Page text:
Everyone wants to know what their leaders are thinking and feeling. It’s human nature for employees to be curious about how their leaders are coping with and handling the crisis. This is a moment for leaders to invite employees inside of their hearts and minds. This is a moment to share personal stories with others. For example, when I shared my personal story, I received several emails of concern from my team and friends offering to help me cope with my mother’s current medical situation.
When leaders share their personal stories, employees see them as human as they learn about who their leaders are as individuals. A special bond fueled with commonalities forms. Don’t ever assume that leaders aren’t capable of doing something kind and/or significant in support of an employee’s personal life. Employees should expect that from their leaders. If not, that individual is not qualified to be a leader. Unfortunately for many, this crisis is exposing many leaders of their inability to lead in today’s age of personalization.
A great leader is the one who can effectively communicate with authenticity and purpose, unscripted.
3. Be Empathetic: Empathy is at a Premium
Every employee confronts a crisis differently and copes with it on their own terms. It’s easy to judge when you may not know an employee as intimately as you think you do. Our past defines our present. Show empathy towards those employees that cope with crisis in a way you may either disagree with or find it hard to understand.
It’s hard to put yourself in someone else’s shoes and/or in their minds - during crisis. Remember, crisis can disorient many from their natural tendencies and behaviors. Creating an empathetic moment is when you can open your mind and your heart to respect the unique points of view of the employee(s) you serve.
Empathetic moments begin by:
4. Learn and Improve: Allow the Crisis to Elevate Your Readiness for the Future
Anthropologist, Scott Lacy enlightened me with the following insight: “A crisis of this magnitude has the power of putting us all in a state of disorientation – because we can’t lean on the old standards and those things that used to give us comfort. They aren’t as relevant anymore. And in the new normal that awaits us, those old standards and comforts may never come back. We must refresh and replenish our minds and adopt new ways of thinking. We must all take this moment to prepare ourselves for the future.”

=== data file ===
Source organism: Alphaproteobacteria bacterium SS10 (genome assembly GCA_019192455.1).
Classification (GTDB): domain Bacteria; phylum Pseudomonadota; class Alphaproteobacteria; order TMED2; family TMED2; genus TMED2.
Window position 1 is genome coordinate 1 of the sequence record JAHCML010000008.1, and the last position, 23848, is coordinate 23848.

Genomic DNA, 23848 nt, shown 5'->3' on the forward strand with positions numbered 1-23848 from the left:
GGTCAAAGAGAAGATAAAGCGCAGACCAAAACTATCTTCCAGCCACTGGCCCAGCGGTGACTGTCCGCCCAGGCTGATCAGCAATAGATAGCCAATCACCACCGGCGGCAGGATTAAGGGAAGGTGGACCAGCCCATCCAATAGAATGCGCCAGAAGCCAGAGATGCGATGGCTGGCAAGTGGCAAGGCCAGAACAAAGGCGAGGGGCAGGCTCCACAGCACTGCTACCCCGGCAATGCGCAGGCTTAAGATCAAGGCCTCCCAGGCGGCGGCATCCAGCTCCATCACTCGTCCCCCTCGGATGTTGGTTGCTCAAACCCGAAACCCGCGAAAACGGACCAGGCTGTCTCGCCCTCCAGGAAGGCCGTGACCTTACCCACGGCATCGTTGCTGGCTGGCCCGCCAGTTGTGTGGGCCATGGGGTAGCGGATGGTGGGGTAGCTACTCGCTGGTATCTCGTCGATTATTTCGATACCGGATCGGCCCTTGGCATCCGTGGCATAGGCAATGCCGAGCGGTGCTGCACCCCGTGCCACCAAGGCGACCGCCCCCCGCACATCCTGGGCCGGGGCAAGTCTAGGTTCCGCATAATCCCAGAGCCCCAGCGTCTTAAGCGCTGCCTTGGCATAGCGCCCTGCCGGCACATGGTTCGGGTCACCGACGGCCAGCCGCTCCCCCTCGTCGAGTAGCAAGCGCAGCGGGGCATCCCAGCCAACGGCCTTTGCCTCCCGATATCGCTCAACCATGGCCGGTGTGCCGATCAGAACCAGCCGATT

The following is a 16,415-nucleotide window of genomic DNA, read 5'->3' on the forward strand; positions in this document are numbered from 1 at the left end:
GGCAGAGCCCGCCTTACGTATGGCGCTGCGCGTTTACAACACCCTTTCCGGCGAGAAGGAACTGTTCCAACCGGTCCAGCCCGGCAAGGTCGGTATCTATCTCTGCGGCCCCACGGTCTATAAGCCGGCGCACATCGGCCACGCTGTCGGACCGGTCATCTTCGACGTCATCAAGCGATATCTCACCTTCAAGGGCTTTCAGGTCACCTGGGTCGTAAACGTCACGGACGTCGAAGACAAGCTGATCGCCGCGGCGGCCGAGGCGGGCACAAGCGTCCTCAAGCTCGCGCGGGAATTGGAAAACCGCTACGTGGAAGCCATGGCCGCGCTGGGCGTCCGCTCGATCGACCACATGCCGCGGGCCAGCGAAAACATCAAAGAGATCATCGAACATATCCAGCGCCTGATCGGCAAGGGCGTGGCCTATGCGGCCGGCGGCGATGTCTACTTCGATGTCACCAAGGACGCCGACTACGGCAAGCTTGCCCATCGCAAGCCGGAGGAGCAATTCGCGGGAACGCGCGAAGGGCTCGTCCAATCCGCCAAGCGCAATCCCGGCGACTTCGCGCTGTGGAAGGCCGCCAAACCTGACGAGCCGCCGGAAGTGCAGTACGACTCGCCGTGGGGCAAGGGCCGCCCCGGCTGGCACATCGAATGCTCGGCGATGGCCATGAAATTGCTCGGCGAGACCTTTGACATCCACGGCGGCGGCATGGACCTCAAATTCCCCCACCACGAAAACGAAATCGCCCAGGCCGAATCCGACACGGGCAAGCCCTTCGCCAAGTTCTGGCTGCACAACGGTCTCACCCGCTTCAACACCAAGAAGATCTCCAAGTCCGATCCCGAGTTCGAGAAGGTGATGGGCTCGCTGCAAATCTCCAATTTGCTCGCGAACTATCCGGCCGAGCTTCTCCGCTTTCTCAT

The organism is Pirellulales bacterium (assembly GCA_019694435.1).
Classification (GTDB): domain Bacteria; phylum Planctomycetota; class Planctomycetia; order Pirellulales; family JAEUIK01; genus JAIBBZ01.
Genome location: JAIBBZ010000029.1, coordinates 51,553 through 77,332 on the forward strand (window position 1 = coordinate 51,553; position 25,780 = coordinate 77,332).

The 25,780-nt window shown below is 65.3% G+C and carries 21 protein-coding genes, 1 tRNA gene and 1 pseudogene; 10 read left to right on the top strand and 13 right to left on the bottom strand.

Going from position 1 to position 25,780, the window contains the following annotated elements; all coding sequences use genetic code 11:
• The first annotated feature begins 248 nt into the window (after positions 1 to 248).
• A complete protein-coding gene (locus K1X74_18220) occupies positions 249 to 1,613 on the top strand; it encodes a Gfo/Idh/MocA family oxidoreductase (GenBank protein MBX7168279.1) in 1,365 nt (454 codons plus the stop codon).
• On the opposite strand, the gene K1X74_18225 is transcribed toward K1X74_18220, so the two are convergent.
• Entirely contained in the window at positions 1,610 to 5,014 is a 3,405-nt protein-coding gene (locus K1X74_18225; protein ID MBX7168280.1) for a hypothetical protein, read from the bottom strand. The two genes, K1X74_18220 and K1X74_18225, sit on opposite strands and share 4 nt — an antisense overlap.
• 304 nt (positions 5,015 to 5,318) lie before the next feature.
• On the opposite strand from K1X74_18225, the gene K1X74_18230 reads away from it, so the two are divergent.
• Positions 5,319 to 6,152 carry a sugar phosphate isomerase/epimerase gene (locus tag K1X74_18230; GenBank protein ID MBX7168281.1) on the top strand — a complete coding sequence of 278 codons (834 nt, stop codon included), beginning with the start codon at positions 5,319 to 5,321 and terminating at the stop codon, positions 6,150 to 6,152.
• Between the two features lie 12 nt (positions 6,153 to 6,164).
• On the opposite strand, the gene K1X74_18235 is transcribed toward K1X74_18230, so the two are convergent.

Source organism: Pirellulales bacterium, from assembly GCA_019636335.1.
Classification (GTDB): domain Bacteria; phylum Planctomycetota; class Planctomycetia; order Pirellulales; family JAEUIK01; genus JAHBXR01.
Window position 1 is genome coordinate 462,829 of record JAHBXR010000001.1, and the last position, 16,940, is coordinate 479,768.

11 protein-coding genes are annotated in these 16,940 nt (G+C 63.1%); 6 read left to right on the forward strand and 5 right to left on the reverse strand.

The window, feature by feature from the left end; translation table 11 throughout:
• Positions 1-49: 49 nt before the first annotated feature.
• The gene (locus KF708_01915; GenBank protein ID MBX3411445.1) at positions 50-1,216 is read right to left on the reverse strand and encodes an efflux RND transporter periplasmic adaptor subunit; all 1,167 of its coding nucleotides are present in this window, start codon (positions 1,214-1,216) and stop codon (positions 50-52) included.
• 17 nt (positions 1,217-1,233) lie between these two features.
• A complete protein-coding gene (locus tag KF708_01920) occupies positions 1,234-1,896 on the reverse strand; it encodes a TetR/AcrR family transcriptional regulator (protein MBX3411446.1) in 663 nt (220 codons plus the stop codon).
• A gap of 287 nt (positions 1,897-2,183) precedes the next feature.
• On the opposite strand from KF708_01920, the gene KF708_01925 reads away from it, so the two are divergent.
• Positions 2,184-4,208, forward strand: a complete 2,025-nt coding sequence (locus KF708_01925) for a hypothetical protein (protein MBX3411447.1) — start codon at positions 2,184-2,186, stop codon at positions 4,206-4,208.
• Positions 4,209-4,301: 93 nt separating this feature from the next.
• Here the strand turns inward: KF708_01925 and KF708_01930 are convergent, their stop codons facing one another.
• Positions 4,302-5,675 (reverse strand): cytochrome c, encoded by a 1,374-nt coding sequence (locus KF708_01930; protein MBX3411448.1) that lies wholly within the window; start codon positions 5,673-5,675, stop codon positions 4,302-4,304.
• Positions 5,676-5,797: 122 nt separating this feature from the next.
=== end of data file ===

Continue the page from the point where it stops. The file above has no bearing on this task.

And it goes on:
So, what does readiness look like?
Being real, genuine and vulnerable in-the-moment. In crisis, no one has all the answers. The right mindset allows leaders to think clearly to best identify how the crisis has impacted (or will impact) their teams, their colleagues, their organization and even themselves.
Which of the old standards still apply and how many now are outdated? Have you engaged with those you intend to serve on a more personal level? Or do you still think you need to “play the part”?
Take note of the great decisions you’ve made. Recognize the outcomes from your great ones and what you would do to further improve those decisions and the outcomes they bring.
Equally, if not more important, take note of the poor decisions you’ve made. What was your mindset when you made them? Were you disoriented? Were you best prepared in that moment? Should you have delegated the decision(s) based on the circumstances you may not have been prepared for? How many people did your poor decision(s) impact? Who benefited from it? Were you being selfish? Did you really understand the totality of the implications surrounding the decisions you made? As you reflect, what would you have done differently and why?
These 4 approaches will help leaders find their focus and help them build momentum for the betterment of healthier whole.
This article was originally published on Forbes.com